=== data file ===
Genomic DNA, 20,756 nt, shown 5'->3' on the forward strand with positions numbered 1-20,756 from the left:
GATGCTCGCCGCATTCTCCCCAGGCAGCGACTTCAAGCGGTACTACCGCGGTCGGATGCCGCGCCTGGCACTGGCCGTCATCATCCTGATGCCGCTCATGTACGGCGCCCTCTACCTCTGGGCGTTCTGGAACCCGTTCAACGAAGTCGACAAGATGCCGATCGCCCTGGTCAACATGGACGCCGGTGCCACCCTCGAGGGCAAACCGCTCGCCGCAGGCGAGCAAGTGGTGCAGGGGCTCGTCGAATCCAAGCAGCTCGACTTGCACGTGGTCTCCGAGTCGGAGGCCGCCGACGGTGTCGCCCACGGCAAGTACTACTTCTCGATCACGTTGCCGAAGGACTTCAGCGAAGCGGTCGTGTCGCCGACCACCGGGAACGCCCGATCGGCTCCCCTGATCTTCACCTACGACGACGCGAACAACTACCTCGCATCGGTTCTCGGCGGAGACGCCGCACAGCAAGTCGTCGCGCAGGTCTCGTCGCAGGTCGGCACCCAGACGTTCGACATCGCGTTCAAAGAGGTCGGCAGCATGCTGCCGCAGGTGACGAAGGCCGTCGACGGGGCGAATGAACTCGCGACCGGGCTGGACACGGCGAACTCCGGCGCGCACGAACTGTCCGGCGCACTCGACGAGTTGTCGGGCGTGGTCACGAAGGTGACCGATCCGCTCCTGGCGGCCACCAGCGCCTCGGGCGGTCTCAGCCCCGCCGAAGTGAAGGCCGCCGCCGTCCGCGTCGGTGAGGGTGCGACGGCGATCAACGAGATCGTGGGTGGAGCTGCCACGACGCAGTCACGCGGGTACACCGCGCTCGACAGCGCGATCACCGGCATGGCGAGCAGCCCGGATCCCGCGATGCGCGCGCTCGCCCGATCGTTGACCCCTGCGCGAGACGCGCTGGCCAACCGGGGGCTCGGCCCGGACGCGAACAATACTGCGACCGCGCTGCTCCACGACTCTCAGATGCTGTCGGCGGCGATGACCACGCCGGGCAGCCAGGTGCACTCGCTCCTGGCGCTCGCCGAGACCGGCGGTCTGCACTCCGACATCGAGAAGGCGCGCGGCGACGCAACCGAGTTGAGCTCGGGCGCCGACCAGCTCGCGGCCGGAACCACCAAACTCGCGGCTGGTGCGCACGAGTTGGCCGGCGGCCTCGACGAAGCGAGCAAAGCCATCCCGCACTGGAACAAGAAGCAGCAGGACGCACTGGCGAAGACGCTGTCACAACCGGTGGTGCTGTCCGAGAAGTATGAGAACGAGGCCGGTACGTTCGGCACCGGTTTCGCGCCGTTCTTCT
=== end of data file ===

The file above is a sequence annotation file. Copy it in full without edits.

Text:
Genomic DNA, 20,756 nt, shown 5'->3' on the forward strand with positions numbered 1-20,756 from the left:
GATGCTCGCCGCATTCTCCCCAGGCAGCGACTTCAAGCGGTACTACCGCGGTCGGATGCCGCGCCTGGCACTGGCCGTCATCATCCTGATGCCGCTCATGTACGGCGCCCTCTACCTCTGGGCGTTCTGGAACCCGTTCAACGAAGTCGACAAGATGCCGATCGCCCTGGTCAACATGGACGCCGGTGCCACCCTCGAGGGCAAACCGCTCGCCGCAGGCGAGCAAGTGGTGCAGGGGCTCGTCGAATCCAAGCAGCTCGACTTGCACGTGGTCTCCGAGTCGGAGGCCGCCGACGGTGTCGCCCACGGCAAGTACTACTTCTCGATCACGTTGCCGAAGGACTTCAGCGAAGCGGTCGTGTCGCCGACCACCGGGAACGCCCGATCGGCTCCCCTGATCTTCACCTACGACGACGCGAACAACTACCTCGCATCGGTTCTCGGCGGAGACGCCGCACAGCAAGTCGTCGCGCAGGTCTCGTCGCAGGTCGGCACCCAGACGTTCGACATCGCGTTCAAAGAGGTCGGCAGCATGCTGCCGCAGGTGACGAAGGCCGTCGACGGGGCGAATGAACTCGCGACCGGGCTGGACACGGCGAACTCCGGCGCGCACGAACTGTCCGGCGCACTCGACGAGTTGTCGGGCGTGGTCACGAAGGTGACCGATCCGCTCCTGGCGGCCACCAGCGCCTCGGGCGGTCTCAGCCCCGCCGAAGTGAAGGCCGCCGCCGTCCGCGTCGGTGAGGGTGCGACGGCGATCAACGAGATCGTGGGTGGAGCTGCCACGACGCAGTCACGCGGGTACACCGCGCTCGACAGCGCGATCACCGGCATGGCGAGCAGCCCGGATCCCGCGATGCGCGCGCTCGCCCGATCGTTGACCCCTGCGCGAGACGCGCTGGCCAACCGGGGGCTCGGCCCGGACGCGAACAATACTGCGACCGCGCTGCTCCACGACTCTCAGATGCTGTCGGCGGCGATGACCACGCCGGGCAGCCAGGTGCACTCGCTCCTGGCGCTCGCCGAGACCGGCGGTCTGCACTCCGACATCGAGAAGGCGCGCGGCGACGCAACCGAGTTGAGCTCGGGCGCCGACCAGCTCGCGGCCGGAACCACCAAACTCGCGGCTGGTGCGCACGAGTTGGCCGGCGGCCTCGACGAAGCGAGCAAAGCCATCCCGCACTGGAACAAGAAGCAGCAGGACGCACTGGCGAAGACGCTGTCACAACCGGTGGTGCTGTCCGAGAAGTATGAGAACGAGGCCGGTACGTTCGGCACCGGTTTCGCGCCGTTCTTCT